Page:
The areas where we still have a lot of room for leverage, I'll highlight two areas. One is on the marketing side. Sitting at 12, 15 months ago, we had sales and marketing aligned to some degree and we pumped lots of investment sales and moved it up here -- sorry, sales. And marketing has room to get aligned with sales as well. So we've got a CMO, new CMO in place about -- joined about three months ago and we are investing quite a bit in many sales aspects ranging from demand generation, ranging from better CXO engagements and the like. So we'd expect more leverage from it.
And second big leverageable area is channel. We are talking on multiple channels. One area, which was slow in embracing cloud and embracing our services, was traditional bar channel. I mean after hoping that they're able to sell and deploy boxes forever, the smart ones figured out that the world is changing for good and there's money to be made in doing transformational services that Zscaler requires rather than professional services for box deployment.
So now we are getting more and more inbound calls. A couple of quarters ago, we put a program in place and start putting more channel resources in place to build and grow a channel. And early results are pretty good, but that should give us leverage for the next several years.
That's great. So again another go-to-market question and this is a little different. You and I have talked about the average large enterprise having hundreds and hundreds of vendor’s right? So -- and you're clearly in a position to replace them, but historically these guys have just layered more vendors on right -- your existing vendors. From a budget perspective, are you new budget? Are you replacement budget? Is it a little bit of mix? And then where do you see that going over time?
Our sales never starts with let me take on these boxes. Our sales starts with the CIO. If CIO is driving application transformation, the next thing he needs to do is make sure user experience is good, make sure its network can deliver the stuff. That leads to network transformation discussion. So the Head of Infrastructure Networking gets in a loop. And there the issue in not I replaced this private or that private norm.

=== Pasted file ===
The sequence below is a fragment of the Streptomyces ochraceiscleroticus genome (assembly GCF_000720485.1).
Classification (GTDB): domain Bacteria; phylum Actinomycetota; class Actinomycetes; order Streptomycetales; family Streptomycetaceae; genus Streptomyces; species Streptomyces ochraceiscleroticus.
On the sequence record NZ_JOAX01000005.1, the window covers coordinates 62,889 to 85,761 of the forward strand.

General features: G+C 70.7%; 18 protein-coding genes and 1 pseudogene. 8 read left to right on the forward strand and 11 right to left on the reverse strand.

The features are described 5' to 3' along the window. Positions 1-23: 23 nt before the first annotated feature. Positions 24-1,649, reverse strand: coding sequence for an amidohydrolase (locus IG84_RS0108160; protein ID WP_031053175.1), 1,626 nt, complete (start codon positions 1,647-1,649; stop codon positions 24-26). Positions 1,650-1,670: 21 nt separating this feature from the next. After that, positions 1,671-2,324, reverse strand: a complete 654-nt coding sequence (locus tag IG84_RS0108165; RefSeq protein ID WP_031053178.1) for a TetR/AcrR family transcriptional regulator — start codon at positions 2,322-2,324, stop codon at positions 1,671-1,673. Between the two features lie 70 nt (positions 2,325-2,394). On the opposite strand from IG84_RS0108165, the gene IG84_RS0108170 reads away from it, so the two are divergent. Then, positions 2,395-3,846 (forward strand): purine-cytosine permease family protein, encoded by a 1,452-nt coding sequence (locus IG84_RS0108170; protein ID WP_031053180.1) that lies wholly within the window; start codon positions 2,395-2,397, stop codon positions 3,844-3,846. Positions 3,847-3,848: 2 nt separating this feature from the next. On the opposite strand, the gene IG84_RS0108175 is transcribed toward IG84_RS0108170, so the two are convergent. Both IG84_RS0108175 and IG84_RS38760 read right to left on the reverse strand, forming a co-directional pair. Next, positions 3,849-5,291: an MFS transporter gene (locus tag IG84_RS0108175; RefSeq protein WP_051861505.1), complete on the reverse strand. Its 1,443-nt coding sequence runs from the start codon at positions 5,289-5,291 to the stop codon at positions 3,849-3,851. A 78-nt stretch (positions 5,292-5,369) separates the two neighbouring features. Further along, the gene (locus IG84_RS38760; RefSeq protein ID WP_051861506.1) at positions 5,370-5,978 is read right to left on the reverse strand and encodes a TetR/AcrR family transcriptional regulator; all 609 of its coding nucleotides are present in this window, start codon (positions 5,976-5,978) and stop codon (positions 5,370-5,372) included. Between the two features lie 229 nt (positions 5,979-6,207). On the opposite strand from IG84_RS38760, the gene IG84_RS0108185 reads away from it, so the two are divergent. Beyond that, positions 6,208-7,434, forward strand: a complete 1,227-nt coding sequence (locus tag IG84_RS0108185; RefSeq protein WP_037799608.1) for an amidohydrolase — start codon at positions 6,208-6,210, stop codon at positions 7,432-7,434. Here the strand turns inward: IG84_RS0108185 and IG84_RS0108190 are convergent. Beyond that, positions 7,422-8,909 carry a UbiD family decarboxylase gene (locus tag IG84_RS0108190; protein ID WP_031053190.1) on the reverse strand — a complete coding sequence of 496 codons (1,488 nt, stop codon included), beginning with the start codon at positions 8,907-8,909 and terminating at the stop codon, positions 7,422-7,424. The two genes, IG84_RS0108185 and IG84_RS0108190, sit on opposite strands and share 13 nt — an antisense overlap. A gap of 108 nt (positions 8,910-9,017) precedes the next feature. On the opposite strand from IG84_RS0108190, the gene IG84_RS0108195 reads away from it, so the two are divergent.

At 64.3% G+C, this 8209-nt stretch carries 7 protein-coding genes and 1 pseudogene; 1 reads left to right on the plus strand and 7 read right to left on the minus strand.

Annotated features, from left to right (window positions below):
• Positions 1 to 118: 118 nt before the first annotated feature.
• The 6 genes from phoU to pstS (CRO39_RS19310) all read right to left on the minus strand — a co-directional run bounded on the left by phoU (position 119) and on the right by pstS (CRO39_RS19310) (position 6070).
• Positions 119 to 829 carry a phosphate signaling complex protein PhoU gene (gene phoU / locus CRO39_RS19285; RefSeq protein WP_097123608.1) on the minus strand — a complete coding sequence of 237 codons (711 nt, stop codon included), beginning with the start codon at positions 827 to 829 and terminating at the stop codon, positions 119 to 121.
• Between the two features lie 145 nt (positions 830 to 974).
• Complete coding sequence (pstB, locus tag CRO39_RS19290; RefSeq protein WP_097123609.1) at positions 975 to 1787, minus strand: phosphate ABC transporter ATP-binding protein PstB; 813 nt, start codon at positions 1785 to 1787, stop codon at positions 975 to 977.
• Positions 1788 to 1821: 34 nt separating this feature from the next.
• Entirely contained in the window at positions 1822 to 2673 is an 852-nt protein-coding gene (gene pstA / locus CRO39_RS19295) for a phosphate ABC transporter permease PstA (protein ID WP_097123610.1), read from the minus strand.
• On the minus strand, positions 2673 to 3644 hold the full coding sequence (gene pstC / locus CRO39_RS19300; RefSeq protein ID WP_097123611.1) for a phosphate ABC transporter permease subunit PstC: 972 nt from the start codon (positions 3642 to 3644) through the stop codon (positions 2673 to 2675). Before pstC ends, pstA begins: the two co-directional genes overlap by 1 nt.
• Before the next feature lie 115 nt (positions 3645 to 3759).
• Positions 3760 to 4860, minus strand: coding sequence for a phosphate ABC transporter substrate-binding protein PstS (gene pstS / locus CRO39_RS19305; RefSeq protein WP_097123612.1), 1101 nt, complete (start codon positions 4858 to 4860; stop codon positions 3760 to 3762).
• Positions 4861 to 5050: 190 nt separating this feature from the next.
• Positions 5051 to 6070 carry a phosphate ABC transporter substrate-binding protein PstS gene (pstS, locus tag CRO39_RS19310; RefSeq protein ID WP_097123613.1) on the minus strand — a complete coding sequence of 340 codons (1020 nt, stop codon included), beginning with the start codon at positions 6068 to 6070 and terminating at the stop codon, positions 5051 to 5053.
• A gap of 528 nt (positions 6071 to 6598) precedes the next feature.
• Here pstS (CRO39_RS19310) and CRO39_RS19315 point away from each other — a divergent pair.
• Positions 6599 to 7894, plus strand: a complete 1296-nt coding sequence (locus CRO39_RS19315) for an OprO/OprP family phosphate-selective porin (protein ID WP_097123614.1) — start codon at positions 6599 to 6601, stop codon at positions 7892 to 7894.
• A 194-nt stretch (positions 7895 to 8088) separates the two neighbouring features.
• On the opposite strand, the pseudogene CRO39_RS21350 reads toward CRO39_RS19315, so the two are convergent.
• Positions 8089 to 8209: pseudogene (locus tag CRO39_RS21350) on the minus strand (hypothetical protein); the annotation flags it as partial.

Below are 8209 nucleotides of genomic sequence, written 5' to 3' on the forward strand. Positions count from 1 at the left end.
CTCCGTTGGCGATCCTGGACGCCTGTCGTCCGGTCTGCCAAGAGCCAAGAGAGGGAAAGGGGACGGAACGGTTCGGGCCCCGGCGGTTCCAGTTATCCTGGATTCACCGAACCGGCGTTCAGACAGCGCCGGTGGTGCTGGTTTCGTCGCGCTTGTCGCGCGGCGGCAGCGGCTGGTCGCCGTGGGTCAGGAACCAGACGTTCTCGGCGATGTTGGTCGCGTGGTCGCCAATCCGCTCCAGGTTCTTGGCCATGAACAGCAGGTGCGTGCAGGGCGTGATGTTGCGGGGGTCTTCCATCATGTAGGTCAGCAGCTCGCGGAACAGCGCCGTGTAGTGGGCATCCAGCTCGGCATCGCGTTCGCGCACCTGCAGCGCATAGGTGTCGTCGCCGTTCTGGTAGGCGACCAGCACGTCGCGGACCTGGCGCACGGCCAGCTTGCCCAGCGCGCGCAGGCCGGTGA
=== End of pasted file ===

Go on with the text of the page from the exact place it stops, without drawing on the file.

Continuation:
It's basically Internet becoming your wide area network, your cost savings, your complexity reduction and then that leads to security discussion as well.
Now we really show the strategy of moving from this old world to the new world in phases. When the customer starts with ZIA, the goal is not to have anything sitting between the user and the Internet. Now typically since they all understand that proxy is needed for inspection. It starts at Blue Coat or Websense replacement. Then they add on everything else. You say, I need to what a DLP, this that. So that's why we're selling bigger and bigger bundles like transformation or the like.
And now more and more they say okay with ZIA, I can go safely to Internet, open my internal applications when I'm sitting in home especially. So it sounds ZPA and say okay, VPN replacement. How about my zero trust? Now it starts becoming the bigger bundle of Zscaler Private Access. And then comes the fact that, I must measure and understand my user experience. So ZDX comes in. So we think most of our customers will buy ZIA, ZPA and ZDX for every user because once you have those three things you're basically fully covered.
That's great. So just to follow up on that. Obviously, I'm not asking the customer's name, but I know that there are customers that have gone all in and re-architected on Zscaler. Can you give an example or use case where Zscaler become the predominant -- one of the predominant security vendors in an organization and how that's transformed their business?